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The assessment of health impact caused by energy use in urban areas of China: an intake fraction–based analysis


  • Bin Fang


  • Chun-Feng Liu
  • Le- Zou
  • Yi-Ming Wei


The coal-dominated fossil fuel has sustained China’s rapid development in the last 30 years. However, the massive coal combustion also contributed to a heavy burden of illness and health damage through air pollution. Currently, the main air pollutant particulate and sulfur levels in major Chinese cities are among the highest worldwide, and China is the largest source of SO 2 emission in the world. For the sustainable development and harmonious society building, it is necessary and urgent to assess the health impacts caused by China’s air pollution. The intake fraction is a relatively new measure to assess the health risk caused by air pollution. It can capture the relationship between pollution source and the specific health impacts. We applied the intake fraction and dose–response relationship to estimate Chinese urban people health impacts and assess the economic loss of these impacts from the perspective of sector level. According to our estimation, the health impacts accounted for between 0.82 and 4.85% of 2007 GDP if only combustion emission was included. The electricity, some tertiary sectors, coking, non-metal material, paper, transportation, and ferrous sectors contributed most to the damage. Copyright Springer Science+Business Media B.V. 2012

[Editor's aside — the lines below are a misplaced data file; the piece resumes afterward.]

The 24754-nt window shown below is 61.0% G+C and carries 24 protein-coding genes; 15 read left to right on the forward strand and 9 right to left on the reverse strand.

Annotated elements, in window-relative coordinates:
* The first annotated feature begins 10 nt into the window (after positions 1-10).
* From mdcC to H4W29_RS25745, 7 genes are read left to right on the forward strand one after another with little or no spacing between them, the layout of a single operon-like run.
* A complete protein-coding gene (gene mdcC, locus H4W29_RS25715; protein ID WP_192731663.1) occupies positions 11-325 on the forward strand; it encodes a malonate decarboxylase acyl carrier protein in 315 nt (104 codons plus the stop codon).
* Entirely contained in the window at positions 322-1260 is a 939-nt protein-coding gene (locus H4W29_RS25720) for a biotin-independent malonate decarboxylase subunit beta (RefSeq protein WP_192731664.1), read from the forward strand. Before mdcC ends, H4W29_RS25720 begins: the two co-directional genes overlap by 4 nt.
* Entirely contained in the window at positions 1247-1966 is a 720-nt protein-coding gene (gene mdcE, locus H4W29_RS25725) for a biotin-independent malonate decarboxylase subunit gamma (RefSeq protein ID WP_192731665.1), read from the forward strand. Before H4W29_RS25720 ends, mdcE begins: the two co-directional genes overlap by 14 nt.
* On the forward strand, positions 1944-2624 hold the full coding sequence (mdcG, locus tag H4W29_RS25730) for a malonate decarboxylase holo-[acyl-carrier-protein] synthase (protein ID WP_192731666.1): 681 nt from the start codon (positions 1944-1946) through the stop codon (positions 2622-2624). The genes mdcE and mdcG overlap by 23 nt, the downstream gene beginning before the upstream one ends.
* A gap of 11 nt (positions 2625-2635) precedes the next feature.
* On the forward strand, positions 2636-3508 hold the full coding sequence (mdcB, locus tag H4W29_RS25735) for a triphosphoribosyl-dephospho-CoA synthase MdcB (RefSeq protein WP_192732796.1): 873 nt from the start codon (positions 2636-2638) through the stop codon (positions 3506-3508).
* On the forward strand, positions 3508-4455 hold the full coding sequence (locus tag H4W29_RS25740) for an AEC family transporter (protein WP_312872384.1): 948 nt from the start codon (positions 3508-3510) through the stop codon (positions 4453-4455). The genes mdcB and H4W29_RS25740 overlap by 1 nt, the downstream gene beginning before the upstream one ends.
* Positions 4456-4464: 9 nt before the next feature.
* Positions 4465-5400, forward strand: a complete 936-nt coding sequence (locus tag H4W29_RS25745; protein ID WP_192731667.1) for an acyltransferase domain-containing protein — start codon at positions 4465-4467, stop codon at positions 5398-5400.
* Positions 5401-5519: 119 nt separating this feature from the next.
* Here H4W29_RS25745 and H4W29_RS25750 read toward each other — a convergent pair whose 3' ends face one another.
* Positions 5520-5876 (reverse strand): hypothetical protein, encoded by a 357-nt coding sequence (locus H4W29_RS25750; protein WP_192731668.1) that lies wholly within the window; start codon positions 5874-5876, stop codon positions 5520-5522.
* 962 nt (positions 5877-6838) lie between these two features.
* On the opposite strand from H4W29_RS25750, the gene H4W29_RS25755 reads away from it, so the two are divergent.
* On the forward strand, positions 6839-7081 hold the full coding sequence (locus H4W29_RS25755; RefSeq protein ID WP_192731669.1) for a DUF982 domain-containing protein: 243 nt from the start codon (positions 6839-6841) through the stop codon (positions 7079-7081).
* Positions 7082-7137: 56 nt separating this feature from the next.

Suggested Citation

  • Bin Fang & Chun-Feng Liu & Le- Zou & Yi-Ming Wei, 2012. "The assessment of health impact caused by energy use in urban areas of China: an intake fraction–based analysis," Natural Hazards: Journal of the International Society for the Prevention and Mitigation of Natural Hazards, Springer;International Society for the Prevention and Mitigation of Natural Hazards, vol. 62(1), pages 101-114, May.
  • Handle: RePEc:spr:nathaz:v:62:y:2012:i:1:p:101-114
    DOI: 10.1007/s11069-011-9936-z

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    References listed on IDEAS

    1. Mun S. Ho & Chris P. Nielsen (ed.), 2007. "Clearing the Air: The Health and Economic Damages of Air Pollution in China," MIT Press Books, The MIT Press, edition 1, volume 1, number 0262083582, March.
    2. James Hammitt & Ying Zhou, 2006. "The Economic Value of Air-Pollution-Related Health Risks in China: A Contingent Valuation Study," Environmental & Resource Economics, Springer;European Association of Environmental and Resource Economists, vol. 33(3), pages 399-423, March.
    3. Lindhjem, Henrik & Hu, Tao & Ma, Zhong & Skjelvik, John Magne & Song, Guojun & Vennemo, Haakon & Wu, Jian & Zhang, Shiqiu, 2006. "Environmental economic impact assessment in China: Problems and prospects," MPRA Paper 11464, University Library of Munich, Germany.
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    1. repec:eee:enepol:v:116:y:2018:i:c:p:382-396 is not listed on IDEAS
    2. repec:spr:nathaz:v:89:y:2017:i:1:d:10.1007_s11069-017-2955-7 is not listed on IDEAS
    3. repec:spr:nathaz:v:87:y:2017:i:2:d:10.1007_s11069-017-2787-5 is not listed on IDEAS


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